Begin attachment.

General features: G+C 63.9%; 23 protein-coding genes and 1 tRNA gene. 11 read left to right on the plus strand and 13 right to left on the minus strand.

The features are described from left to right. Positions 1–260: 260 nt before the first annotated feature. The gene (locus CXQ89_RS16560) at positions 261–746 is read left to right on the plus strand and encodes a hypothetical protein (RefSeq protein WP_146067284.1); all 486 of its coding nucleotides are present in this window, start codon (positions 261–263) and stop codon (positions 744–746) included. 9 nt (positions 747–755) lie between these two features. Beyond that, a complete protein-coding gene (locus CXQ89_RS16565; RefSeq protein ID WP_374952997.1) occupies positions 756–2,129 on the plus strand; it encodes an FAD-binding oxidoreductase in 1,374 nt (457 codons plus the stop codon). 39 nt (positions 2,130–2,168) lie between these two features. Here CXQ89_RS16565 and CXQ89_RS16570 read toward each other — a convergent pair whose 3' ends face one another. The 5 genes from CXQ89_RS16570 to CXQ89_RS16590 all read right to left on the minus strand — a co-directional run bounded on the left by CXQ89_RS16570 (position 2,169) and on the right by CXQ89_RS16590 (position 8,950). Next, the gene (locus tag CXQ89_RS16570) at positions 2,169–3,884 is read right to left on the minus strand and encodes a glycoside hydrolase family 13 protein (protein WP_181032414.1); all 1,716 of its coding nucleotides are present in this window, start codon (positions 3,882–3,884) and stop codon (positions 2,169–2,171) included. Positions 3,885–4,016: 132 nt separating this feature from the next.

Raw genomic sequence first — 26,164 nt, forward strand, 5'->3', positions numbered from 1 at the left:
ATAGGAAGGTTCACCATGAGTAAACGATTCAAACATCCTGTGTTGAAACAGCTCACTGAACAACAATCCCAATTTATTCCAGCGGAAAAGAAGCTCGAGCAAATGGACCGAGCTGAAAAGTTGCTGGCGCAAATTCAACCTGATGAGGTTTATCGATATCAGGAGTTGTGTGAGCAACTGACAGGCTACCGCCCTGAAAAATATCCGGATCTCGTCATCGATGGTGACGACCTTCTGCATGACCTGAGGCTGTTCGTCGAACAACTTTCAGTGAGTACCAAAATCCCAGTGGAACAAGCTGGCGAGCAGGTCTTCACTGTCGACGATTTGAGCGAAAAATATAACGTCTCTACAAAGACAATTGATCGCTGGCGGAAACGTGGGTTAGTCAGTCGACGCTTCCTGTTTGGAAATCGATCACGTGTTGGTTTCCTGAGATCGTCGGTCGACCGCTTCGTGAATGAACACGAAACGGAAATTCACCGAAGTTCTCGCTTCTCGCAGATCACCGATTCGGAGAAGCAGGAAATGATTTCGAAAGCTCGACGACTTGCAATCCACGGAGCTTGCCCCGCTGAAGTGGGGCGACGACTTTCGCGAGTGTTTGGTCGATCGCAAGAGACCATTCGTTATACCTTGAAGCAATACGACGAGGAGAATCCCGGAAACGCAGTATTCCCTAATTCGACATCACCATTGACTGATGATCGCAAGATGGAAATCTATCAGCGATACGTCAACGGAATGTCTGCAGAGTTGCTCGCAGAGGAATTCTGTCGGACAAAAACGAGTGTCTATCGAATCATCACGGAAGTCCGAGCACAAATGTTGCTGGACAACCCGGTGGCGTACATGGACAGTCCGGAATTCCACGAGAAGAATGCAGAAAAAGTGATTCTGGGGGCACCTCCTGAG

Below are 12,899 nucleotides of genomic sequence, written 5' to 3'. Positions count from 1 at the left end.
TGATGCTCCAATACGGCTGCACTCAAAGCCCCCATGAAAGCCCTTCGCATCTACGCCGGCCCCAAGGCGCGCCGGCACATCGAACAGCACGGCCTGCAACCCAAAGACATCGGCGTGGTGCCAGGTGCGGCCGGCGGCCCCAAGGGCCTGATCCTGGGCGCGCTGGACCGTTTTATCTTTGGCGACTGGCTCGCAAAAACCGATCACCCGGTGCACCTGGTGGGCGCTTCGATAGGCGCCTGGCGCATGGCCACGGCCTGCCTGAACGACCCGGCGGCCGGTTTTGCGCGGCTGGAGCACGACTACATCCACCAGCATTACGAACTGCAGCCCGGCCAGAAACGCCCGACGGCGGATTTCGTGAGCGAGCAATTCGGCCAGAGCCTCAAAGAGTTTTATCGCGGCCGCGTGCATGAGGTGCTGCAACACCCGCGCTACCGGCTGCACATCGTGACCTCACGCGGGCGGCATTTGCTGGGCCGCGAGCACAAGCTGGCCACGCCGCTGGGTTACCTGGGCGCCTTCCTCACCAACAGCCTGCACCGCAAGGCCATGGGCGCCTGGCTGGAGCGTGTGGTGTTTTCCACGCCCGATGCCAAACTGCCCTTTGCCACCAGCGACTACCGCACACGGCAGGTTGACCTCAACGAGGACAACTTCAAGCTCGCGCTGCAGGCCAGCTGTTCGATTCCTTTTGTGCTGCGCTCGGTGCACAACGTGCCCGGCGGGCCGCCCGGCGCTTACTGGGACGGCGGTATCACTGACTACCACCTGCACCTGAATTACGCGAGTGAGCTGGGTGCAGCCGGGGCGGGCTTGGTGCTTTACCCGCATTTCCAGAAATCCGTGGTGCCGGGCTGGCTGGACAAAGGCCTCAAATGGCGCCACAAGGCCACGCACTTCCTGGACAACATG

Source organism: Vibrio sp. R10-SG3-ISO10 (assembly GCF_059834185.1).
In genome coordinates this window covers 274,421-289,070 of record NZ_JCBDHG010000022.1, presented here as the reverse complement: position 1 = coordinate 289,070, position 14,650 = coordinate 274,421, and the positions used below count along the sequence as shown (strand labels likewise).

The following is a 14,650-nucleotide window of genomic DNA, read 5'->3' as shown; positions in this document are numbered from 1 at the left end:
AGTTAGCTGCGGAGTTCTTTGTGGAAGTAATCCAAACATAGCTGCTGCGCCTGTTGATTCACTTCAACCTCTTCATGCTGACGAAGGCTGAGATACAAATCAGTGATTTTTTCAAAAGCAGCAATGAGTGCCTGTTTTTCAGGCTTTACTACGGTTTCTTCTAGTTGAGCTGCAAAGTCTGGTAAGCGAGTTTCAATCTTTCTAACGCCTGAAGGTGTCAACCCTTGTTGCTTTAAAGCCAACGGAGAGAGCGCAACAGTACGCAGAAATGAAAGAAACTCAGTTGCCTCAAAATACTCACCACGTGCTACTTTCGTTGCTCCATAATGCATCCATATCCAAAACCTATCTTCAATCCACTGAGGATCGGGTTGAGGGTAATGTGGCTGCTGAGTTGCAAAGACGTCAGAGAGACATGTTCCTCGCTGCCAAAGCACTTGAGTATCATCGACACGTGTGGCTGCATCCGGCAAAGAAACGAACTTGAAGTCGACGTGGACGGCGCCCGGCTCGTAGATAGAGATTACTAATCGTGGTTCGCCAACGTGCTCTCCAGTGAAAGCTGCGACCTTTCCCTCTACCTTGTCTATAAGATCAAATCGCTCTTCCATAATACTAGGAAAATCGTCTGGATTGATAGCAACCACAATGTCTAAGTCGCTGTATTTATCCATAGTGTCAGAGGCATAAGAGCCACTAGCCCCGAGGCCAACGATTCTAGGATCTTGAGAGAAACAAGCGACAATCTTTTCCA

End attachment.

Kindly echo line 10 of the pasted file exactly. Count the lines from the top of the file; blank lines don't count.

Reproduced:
AGTTAGCTGCGGAGTTCTTTGTGGAAGTAATCCAAACATAGCTGCTGCGCCTGTTGATTCACTTCAACCTCTTCATGCTGACGAAGGCTGAGATACAAATCAGTGATTTTTTCAAAAGCAGCAATGAGTGCCTGTTTTTCAGGCTTTACTACGGTTTCTTCTAGTTGAGCTGCAAAGTCTGGTAAGCGAGTTTCAATCTTTCTAACGCCTGAAGGTGTCAACCCTTGTTGCTTTAAAGCCAACGGAGAGAGCGCAACAGTACGCAGAAATGAAAGAAACTCAGTTGCCTCAAAATACTCACCACGTGCTACTTTCGTTGCTCCATAATGCATCCATATCCAAAACCTATCTTCAATCCACTGAGGATCGGGTTGAGGGTAATGTGGCTGCTGAGTTGCAAAGACGTCAGAGAGACATGTTCCTCGCTGCCAAAGCACTTGAGTATCATCGACACGTGTGGCTGCATCCGGCAAAGAAACGAACTTGAAGTCGACGTGGACGGCGCCCGGCTCGTAGATAGAGATTACTAATCGTGGTTCGCCAACGTGCTCTCCAGTGAAAGCTGCGACCTTTCCCTCTACCTTGTCTATAAGATCAAATCGCTCTTCCATAATACTAGGAAAATCGTCTGGATTGATAGCAACCACAATGTCTAAGTCGCTGTATTTATCCATAGTGTCAGAGGCATAAGAGCCACTAGCCCCGAGGCCAACGATTCTAGGATCTTGAGAGAAACAAGCGACAATCTTTTCCA